Michael H Goldhaber on Fri, 17 Aug 2007 18:42:16 +0200 (CEST)

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Re:<nettime> personal life, impersonal writing (was: The banality of blogging)

All right, a personal anecdote. While I was working towards my  
doctorate in theoretical physics, many years ago, I wrote a draft of  
an article on some work I had done with two colleagues. The next-most  
junior of them read the draft, and pointed out that in discussing   
something that had not worked, I had used the word "unfortunately."  
He said, "Don't be so emotional."

I am pretty sure that still today, in the natural sciences, no paper  
would be published that included even a hint of personal views or  
experiences. The supposed reason is that for work to be considered  
scientific it should be reproducible by very different people,  
working  or inspired by possibly very different feelings. According  
to Ockham's razor, feelings, etc., are extraneous. In academic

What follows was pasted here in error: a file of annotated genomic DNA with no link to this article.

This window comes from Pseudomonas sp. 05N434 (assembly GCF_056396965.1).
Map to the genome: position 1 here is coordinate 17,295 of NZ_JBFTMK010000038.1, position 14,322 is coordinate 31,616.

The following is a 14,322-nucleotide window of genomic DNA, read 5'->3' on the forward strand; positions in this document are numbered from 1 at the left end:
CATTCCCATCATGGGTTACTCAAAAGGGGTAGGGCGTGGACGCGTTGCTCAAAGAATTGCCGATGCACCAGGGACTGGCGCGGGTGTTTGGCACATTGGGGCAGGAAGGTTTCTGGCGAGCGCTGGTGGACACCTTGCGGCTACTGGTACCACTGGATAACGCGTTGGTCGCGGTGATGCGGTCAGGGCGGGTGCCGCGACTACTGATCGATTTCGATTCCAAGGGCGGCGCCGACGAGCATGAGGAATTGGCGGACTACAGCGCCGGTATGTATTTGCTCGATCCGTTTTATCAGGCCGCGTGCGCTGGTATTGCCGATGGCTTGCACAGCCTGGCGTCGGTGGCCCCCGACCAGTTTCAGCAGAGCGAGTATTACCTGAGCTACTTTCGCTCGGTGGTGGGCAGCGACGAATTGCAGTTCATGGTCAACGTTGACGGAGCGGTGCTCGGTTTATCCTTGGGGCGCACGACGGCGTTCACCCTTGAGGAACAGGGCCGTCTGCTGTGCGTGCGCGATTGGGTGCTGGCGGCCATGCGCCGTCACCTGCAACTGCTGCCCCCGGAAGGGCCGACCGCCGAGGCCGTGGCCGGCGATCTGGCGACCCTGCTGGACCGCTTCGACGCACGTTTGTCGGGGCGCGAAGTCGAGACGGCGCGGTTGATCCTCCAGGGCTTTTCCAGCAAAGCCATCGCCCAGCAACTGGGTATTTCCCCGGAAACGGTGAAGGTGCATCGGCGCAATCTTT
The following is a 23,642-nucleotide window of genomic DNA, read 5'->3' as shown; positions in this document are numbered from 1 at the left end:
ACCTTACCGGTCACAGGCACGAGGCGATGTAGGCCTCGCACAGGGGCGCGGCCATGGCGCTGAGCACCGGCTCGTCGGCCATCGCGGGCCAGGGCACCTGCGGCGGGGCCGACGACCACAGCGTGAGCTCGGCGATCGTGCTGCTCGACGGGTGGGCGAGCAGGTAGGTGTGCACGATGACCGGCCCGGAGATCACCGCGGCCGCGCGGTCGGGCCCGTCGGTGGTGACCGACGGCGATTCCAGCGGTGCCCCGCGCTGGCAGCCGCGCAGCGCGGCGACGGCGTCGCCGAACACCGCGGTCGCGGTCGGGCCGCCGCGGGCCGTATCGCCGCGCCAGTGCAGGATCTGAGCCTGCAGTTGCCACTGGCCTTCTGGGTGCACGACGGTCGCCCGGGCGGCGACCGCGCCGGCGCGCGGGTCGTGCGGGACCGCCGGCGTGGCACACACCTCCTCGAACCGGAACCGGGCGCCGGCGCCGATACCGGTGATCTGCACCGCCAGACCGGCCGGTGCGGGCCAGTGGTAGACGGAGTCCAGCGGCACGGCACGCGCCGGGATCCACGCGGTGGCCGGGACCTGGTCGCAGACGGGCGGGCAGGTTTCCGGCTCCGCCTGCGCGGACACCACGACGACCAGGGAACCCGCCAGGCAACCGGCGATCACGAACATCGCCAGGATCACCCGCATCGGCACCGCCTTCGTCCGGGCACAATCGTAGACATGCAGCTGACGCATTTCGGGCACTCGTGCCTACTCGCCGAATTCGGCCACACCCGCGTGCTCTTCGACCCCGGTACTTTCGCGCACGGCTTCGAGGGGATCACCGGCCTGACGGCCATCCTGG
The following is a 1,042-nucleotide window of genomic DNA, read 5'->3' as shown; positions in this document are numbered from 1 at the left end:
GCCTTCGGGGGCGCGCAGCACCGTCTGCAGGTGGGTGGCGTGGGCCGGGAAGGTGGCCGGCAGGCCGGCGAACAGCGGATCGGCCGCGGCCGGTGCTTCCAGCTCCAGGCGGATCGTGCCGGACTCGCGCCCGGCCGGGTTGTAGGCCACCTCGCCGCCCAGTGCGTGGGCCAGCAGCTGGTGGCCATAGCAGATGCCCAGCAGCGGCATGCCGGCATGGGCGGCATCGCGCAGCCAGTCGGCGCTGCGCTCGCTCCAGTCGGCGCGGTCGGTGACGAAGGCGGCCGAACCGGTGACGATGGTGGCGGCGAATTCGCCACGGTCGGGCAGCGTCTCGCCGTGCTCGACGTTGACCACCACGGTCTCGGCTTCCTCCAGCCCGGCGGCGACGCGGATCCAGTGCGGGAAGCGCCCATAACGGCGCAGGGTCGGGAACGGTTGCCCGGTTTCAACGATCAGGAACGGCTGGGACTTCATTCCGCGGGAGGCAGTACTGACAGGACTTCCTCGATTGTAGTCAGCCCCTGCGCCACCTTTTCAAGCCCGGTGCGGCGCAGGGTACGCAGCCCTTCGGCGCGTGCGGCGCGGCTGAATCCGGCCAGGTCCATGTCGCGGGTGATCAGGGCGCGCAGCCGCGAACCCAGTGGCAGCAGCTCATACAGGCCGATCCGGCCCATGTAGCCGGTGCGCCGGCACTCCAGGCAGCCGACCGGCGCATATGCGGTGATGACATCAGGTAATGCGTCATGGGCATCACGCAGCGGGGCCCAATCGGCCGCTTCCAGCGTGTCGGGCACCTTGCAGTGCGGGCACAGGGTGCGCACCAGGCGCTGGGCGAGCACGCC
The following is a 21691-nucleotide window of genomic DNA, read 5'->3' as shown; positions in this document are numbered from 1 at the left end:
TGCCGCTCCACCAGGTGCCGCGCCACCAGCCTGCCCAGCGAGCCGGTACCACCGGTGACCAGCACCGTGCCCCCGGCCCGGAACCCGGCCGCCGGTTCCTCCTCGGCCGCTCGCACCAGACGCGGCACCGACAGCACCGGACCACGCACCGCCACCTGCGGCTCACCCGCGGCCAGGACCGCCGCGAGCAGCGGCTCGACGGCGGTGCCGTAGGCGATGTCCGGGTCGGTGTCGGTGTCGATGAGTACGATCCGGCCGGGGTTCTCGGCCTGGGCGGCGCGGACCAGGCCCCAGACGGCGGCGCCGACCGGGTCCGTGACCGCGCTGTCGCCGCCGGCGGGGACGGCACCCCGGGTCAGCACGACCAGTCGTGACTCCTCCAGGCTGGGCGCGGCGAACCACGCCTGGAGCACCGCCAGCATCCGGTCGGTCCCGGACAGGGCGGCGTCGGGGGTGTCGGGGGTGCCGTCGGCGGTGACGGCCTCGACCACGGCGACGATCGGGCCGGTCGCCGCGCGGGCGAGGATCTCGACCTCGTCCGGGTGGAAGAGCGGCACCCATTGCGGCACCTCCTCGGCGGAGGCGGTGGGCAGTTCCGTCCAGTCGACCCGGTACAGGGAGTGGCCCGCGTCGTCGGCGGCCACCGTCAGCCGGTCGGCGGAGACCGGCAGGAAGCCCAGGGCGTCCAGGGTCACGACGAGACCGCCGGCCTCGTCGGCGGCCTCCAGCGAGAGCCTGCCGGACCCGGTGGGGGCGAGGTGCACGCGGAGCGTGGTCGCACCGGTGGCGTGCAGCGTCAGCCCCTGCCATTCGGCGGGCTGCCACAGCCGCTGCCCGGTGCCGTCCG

publishing outside science, I think the attempt is to use scientific  
writing as a model if possible, because science has more prestige.   
Even in supposedly scientific fields such as psychology, that is very  

But we don't have to repeat it here.


On Aug 16, 2007, at 3:59 AM, Benjamin Geer wrote:

> On 15/08/07, Kimberly De Vries <cuuixsilver@gmail.com> wrote:
>> I think that the way personal matters are completely excluded here also
>> precludes the development of critical ideas from personal experience on the
>> list, which is our loss.
> I'd say they've been mostly though not completely excluded, and I agree that
> it's our loss; I wonder if others feel the same way, too.

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